I won't tell you how to work, but I urge you to at least consider turning it on and Ctrl+Q your models at least once a day. Of course, this takes time and runs a lot of risk in losing up to a day of work, but some guys think its more efficient than running with VOB on. Maybe corporate guys can absorb losing hours or days of work, but consultants like me have to make it right the first time because we eat the cost of our mistakes. If a rebuild goes long I can check my email or do some research - and remember, the extra rebuild time is a few seconds, so I was already looking at my email anyway and wouldn't notice it.
Ed, this doesn't happen much, but I've got to disagree with you here. This statement seems a little over blown. I've never had to redo an entire model because of having verification off. Usually, it's a single feature that has to get tweeked or created a different way. I don't typically get through an entire model without turning it on unless its pretty simple. I'm not suggesting working with it off all the time, just using it selectively.
Last week I was working with it on, just to see if I could get used to it, but I found I probably don't get as much email as you do.:-) My computer is only a single processor, but it has turned in the fastest times I've seen for some of the benchmarks posted to this ng. Anyway, with it on, SW still missed a bad solid face (created by cut with surface using a plane), which didn't manifest itself unil 15 features later, when a move face command created an invalid solid, and I had to go finding it manually.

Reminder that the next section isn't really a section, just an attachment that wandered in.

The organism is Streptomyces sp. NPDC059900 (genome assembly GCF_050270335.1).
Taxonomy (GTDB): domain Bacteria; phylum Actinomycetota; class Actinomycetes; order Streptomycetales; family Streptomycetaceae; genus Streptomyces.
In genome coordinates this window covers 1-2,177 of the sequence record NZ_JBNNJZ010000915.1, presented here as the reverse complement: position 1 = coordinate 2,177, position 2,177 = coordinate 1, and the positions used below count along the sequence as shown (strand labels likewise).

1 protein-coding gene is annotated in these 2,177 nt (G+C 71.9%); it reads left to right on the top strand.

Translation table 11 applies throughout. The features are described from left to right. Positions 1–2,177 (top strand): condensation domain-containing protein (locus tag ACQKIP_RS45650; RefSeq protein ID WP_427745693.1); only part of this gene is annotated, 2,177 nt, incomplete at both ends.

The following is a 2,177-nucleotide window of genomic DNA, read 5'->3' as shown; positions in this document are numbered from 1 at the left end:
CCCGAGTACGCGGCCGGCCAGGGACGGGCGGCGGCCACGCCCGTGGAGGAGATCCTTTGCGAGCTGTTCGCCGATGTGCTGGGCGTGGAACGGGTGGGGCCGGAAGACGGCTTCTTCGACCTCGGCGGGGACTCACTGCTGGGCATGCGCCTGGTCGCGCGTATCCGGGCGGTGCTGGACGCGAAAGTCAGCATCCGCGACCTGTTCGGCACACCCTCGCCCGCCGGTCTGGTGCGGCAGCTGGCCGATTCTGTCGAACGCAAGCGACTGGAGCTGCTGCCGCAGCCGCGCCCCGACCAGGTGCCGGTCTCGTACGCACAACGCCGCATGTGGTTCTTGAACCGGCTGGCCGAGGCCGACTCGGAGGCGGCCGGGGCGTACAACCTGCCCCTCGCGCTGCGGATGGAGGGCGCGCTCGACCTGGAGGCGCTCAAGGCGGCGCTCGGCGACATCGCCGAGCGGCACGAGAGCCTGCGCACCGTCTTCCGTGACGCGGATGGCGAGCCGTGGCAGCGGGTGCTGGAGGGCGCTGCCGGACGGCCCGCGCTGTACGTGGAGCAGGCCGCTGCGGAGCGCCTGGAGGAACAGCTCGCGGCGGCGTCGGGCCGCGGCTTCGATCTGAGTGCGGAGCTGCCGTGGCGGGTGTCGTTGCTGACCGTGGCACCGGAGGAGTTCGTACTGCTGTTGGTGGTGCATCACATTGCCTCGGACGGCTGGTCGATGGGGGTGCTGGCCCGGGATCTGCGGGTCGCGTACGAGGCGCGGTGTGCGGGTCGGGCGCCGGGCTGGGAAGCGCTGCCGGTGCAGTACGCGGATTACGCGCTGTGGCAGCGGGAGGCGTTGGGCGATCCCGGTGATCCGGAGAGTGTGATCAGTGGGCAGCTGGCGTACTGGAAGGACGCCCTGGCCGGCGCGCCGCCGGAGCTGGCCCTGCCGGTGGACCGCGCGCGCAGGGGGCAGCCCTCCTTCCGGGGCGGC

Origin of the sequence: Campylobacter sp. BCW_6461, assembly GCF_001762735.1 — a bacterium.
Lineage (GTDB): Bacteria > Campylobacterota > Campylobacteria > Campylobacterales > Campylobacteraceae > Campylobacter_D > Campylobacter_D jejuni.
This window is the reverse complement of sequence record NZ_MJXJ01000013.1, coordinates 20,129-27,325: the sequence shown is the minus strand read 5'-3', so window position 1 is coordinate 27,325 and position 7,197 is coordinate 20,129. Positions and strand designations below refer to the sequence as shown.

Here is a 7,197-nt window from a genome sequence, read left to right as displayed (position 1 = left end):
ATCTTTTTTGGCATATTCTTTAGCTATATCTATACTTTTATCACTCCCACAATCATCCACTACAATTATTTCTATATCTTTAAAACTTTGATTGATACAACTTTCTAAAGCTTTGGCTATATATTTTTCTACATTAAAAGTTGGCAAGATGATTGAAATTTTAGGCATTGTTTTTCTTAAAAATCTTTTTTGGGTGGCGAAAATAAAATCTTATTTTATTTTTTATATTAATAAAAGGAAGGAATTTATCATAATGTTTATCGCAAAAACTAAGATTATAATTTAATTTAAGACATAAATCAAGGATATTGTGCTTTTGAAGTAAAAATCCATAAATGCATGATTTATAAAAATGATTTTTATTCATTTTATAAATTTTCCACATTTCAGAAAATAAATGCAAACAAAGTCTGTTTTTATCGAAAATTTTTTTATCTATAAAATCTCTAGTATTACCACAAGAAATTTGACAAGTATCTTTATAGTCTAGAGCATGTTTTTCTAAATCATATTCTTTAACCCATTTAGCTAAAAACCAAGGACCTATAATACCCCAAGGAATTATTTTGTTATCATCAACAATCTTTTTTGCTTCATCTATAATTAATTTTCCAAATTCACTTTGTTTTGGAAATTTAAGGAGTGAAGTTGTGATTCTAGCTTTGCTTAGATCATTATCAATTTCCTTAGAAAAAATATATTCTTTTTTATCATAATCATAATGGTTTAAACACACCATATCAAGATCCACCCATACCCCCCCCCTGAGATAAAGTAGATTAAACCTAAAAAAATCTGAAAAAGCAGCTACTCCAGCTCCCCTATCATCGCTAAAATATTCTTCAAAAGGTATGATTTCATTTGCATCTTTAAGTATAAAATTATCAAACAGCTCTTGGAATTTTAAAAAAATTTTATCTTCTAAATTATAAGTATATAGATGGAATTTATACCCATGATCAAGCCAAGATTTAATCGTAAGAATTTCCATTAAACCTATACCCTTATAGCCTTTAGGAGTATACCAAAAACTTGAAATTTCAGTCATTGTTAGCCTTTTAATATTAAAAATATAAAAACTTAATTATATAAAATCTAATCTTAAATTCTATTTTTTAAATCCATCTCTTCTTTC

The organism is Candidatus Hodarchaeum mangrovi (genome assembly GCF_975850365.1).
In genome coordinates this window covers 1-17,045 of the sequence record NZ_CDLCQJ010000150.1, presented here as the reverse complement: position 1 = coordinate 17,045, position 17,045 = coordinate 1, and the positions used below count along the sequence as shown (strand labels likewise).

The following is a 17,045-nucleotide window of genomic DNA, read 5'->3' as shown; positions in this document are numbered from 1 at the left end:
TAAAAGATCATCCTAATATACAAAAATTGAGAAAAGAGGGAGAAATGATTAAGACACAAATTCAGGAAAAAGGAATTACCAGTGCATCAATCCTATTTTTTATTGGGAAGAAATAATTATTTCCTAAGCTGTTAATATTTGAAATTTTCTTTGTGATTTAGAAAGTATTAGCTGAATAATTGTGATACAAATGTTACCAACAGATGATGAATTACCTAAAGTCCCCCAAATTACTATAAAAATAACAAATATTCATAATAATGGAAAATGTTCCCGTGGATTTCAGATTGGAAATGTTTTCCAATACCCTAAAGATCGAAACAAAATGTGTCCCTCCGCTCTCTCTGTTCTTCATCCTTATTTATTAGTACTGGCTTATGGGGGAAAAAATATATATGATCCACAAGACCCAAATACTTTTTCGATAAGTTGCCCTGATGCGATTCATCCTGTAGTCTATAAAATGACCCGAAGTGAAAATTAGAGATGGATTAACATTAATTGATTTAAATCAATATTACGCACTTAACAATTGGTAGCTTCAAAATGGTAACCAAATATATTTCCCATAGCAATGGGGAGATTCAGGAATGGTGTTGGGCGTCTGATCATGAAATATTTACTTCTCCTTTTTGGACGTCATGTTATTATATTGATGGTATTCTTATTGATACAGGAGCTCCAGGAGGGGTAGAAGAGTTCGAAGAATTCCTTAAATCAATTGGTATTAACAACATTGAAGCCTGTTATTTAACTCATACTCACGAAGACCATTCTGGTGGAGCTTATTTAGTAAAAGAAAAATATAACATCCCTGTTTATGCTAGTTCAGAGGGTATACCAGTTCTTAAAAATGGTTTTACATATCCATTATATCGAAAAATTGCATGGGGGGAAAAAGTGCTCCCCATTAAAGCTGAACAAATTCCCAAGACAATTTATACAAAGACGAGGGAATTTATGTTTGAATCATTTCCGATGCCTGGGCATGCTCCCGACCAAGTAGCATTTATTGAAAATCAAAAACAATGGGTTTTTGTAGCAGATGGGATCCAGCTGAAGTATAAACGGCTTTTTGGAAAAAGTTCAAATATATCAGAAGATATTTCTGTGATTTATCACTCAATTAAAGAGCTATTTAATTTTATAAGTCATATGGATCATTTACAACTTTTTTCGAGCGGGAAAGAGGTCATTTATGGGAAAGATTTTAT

Anyway, I'll stick with my earlier opinion that the importance of working with this on all the time is being overstated, partially since the errors are rare enough, partially because depending on what you're doing the performance hit is so large, and also now that it seems that it isn't 100% effective anyway.
There are many things like Verification on Rebuild (how'd it get dubbed voB, why not voR?) such as ctrlQ, several of the sketch settings and the various functions of the Alt key that SolidWorks for one reason or another doesn't do well at communicating. First, the software is too deep for new users to know everything. Third party consultants like me have a bonanza with obscure knowledge that people don't know, because seemingly complex problems are sometimes actually very easy to fix if you know the settings inside and out.
In terms of "discoverability", improved documentation would be most useful. I've been trying to push a "CAD Admin" training class for SolidWorks which would cover topics like this. A series of white papers written by experts in various types of design would be extremely helpful. There are a lot of things SW could do to get the word out and unleash more software power for more people. There are tons of very useful and at the same time underused functions in the softare.